MySQL tools have calculated the 95 percentile by collecting all
values, either exactly or approximately, and returning
all_values[int(number_of_values * 0.95)] (that’s an
extreme simplification). But recently I asked myself*: must we
save all values? The answer is no. I created a new algorithm**
for calculating the 95 percentile that is faster, more accurate,
and saves only 100 values.***
Firstly, my basis of comparison is the 95 percentile algo used by …[Read more]
A busy week at Casa Turner, as the infamous Home Renovations of Doom wrap up, I finish the final chapters of "Developing Enterprise iOS Applications" (buy a copy for all your friends, it's a real page turner!), pack for two weeks of vacation with the family in California (Palm Springs in August, 120 degrees, woohoo!), and celebrate both a birthday and an anniversary.
But never fear, WIR fans, I'll continue to supply the news, even as my MacBook melts in the sun and the buzzards start to circle overhead.
The law of unintended consequences
If you decide to install Lion Server, you may notice something missing from the included software: MySQL. Previous releases of OS X server offered pre-installed MySQL command line and GUI tools, but they are …[Read more]
I found myself reading NoSQL is a Premature Optimization a few minutes ago and threw up in my mouth a little. That article is so far off base that I’m not even sure where to start, so I guess I’ll go in order.
In fact, I would argue that starting with NoSQL because you think you might someday have enough traffic and scale to warrant it is a premature optimization, and as such, should be avoided by smaller and even medium sized organizations. You will have plenty of time to switch to NoSQL as and if it becomes helpful. Until that time, NoSQL is an expensive distraction you don’t need.
I’ve spent more than a few years using MySQL and have been using some NoSQL systems for the last year or so in a fairly busy environment. And scaling is only one of the considerations that factor into …[Read more]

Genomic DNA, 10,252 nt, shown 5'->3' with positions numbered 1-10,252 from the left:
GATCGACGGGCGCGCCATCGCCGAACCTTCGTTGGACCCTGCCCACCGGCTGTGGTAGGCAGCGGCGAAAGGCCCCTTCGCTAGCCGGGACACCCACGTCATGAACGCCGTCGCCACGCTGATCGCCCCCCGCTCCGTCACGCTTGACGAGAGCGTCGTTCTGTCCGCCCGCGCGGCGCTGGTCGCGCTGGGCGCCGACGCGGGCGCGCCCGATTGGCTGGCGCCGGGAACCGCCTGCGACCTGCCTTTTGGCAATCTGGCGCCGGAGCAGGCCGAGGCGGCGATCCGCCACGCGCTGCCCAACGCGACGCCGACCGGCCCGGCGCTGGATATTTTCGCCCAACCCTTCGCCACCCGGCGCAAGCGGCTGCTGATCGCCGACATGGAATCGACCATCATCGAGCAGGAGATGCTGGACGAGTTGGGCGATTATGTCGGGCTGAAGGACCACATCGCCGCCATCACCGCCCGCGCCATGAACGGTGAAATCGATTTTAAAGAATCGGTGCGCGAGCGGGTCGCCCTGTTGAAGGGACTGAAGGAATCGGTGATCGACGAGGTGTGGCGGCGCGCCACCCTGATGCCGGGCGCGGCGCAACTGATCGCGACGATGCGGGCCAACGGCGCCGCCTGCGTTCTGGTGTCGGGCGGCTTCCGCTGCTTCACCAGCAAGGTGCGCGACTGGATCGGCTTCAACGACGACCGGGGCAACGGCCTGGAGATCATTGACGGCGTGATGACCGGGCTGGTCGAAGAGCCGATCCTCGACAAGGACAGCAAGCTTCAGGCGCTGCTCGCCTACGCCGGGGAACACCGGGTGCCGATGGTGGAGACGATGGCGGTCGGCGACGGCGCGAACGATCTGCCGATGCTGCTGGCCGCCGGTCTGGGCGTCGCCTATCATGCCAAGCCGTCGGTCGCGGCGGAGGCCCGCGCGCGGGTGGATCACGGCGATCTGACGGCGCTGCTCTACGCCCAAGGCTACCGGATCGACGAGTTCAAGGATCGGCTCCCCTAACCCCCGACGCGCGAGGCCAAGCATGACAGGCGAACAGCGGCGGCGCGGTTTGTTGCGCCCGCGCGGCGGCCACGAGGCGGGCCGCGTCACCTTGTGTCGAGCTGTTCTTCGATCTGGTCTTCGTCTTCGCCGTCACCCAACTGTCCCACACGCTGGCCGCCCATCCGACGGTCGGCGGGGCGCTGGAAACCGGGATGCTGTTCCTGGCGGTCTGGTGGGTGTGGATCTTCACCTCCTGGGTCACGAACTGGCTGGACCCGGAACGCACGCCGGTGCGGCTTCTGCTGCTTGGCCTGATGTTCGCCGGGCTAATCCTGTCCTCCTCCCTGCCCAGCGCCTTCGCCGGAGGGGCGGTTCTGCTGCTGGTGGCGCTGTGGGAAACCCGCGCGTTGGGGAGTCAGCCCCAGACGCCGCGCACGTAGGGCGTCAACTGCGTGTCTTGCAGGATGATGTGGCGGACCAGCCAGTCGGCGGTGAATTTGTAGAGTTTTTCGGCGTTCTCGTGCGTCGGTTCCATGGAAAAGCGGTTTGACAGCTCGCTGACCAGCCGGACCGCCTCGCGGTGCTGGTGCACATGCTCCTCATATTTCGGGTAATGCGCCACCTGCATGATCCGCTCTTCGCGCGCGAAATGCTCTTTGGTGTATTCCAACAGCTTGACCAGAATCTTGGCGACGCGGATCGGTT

This is a tale of the bug lp:798213. The bug report has the initial report, and a summary of the real problem obtained after detailed analysis, but it does not describe the processes of getting from the former to the latter. I thought it would be interesting to document this, as the analysis of this bug was rather tricky and contains several good lessons.
The bug first manifested itself as a sporadic failure in one of our random query generator tests for replication. We run this test after all MariaDB pushes in our Buildbot setup. However, this failure had only occured twice in several months, so it is clearly a very rare failure.
The first task was to try to repeat the problem and get some more data in the form of binlog files and so on. Philip kindly helped with this, and …[Read more]
- OMG Text -- a plugin for CSS framework Compass for directional text shadows. (via David Kaneda)
- Build a Cheap Bitcoin Mine -- some day it will be revealed that the act of generating a bitcoin token is helping the Russian mafia to crack nuclear missile launch codes and Afghan druglords built the Bitcoin system to destabilize the US dollar.
- Polycode -- a free, open-source, cross-platform framework for creative code. You can use it as a C++ API or as a standalone scripting language to get easy and simple access to accelerated 2D and 3D graphics, hardware shaders, sound and network …